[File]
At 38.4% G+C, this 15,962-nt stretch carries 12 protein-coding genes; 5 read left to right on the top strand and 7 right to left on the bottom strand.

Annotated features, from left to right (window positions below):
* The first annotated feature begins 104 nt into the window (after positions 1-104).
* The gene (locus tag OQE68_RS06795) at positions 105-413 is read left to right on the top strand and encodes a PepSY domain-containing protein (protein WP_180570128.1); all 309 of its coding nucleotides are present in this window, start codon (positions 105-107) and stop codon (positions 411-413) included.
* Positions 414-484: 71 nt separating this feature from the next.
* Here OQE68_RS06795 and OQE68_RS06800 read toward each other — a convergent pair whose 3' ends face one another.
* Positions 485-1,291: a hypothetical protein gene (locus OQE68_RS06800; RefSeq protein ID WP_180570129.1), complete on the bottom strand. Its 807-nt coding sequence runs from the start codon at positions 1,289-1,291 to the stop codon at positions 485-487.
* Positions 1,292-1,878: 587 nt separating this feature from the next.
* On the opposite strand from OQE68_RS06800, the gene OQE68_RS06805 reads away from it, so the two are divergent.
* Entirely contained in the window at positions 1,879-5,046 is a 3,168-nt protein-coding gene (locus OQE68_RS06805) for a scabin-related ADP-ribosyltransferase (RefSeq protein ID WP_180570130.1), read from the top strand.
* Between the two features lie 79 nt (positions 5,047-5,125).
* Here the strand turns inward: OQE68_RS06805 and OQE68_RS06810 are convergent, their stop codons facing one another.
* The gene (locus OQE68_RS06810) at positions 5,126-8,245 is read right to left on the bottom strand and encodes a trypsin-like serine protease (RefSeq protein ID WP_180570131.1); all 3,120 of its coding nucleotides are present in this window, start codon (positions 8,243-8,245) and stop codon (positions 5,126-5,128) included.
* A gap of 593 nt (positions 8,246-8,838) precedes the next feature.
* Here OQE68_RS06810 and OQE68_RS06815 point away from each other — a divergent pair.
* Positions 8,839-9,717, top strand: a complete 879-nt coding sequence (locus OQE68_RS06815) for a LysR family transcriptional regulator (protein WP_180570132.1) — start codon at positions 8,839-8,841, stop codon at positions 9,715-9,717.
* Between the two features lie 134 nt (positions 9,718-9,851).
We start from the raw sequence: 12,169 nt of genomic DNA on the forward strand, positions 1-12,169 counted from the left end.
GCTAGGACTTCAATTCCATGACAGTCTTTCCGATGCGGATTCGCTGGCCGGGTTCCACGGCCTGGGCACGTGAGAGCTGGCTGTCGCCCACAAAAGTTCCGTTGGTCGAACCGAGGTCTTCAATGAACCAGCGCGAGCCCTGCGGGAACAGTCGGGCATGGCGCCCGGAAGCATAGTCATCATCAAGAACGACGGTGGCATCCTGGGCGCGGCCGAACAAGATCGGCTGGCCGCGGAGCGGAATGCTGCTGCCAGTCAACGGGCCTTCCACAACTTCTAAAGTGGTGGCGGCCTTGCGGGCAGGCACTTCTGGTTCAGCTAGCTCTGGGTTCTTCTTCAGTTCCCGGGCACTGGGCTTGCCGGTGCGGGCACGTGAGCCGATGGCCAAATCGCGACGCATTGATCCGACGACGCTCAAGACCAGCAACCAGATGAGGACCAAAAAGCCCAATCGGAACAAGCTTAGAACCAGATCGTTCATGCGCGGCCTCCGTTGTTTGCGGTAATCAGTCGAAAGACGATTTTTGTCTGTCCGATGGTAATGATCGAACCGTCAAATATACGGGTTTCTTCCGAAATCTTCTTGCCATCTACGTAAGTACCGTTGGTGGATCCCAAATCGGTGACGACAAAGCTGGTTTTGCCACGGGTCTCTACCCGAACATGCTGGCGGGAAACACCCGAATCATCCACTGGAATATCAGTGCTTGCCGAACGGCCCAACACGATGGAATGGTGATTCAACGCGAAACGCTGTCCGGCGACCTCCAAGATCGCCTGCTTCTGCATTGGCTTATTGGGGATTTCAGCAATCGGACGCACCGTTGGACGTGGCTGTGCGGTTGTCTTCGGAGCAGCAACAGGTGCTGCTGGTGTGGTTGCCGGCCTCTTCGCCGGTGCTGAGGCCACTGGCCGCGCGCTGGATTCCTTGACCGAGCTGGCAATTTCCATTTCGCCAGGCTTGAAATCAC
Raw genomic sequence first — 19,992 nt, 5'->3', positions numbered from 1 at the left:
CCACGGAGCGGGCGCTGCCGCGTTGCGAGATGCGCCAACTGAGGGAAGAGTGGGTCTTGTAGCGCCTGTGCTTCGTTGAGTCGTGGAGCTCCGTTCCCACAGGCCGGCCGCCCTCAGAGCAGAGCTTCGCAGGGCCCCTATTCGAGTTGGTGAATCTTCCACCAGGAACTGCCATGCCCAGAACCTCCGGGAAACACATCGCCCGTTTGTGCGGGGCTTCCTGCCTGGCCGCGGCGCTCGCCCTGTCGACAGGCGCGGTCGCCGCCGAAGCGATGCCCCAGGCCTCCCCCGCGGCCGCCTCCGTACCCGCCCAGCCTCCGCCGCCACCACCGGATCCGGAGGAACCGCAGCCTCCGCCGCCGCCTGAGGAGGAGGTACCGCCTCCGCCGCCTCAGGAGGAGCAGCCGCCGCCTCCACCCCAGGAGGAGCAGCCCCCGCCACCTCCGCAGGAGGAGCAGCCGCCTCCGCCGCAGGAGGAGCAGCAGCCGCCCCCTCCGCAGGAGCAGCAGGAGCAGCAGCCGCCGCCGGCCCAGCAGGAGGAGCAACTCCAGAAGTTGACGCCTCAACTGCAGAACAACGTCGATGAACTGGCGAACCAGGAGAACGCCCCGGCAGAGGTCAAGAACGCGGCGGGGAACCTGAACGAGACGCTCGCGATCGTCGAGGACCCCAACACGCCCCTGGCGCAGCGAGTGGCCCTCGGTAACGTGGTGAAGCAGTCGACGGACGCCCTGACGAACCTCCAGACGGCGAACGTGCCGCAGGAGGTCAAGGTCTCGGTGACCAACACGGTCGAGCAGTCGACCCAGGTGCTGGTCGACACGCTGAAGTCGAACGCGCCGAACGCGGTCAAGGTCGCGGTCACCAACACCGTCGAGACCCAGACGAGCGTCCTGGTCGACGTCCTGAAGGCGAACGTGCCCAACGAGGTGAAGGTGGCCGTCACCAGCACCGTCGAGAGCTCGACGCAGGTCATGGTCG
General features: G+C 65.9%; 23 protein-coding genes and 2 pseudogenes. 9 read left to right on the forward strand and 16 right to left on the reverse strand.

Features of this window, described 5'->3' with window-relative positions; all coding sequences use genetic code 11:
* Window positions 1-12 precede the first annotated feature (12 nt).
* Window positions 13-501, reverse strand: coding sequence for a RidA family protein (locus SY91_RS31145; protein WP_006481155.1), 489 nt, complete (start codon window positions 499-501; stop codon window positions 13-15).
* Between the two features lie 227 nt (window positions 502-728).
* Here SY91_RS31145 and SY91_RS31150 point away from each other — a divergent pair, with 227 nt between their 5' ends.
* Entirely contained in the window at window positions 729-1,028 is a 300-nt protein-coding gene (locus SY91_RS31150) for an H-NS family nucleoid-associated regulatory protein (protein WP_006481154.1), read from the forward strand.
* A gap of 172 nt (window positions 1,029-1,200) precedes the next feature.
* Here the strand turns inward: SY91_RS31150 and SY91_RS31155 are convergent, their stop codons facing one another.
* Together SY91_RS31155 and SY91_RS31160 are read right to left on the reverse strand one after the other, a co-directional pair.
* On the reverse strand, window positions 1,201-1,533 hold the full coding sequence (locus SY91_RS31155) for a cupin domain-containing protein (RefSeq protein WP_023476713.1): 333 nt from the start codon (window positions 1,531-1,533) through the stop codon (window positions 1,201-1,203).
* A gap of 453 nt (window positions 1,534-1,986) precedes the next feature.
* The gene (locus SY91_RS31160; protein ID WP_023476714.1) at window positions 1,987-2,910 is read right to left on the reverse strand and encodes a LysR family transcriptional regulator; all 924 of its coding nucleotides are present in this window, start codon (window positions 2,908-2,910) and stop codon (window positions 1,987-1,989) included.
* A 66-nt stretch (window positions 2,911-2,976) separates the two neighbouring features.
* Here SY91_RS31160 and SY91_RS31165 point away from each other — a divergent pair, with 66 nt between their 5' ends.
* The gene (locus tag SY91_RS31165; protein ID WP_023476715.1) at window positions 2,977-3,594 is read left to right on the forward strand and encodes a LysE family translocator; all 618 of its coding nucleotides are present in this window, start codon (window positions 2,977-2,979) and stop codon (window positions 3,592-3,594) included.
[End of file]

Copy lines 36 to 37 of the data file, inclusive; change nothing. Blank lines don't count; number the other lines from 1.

* Here SY91_RS31160 and SY91_RS31165 point away from each other — a divergent pair, with 66 nt between their 5' ends.
* The gene (locus tag SY91_RS31165; protein ID WP_023476715.1) at window positions 2,977-3,594 is read left to right on the forward strand and encodes a LysE family translocator; all 618 of its coding nucleotides are present in this window, start codon (window positions 2,977-2,979) and stop codon (window positions 3,592-3,594) included.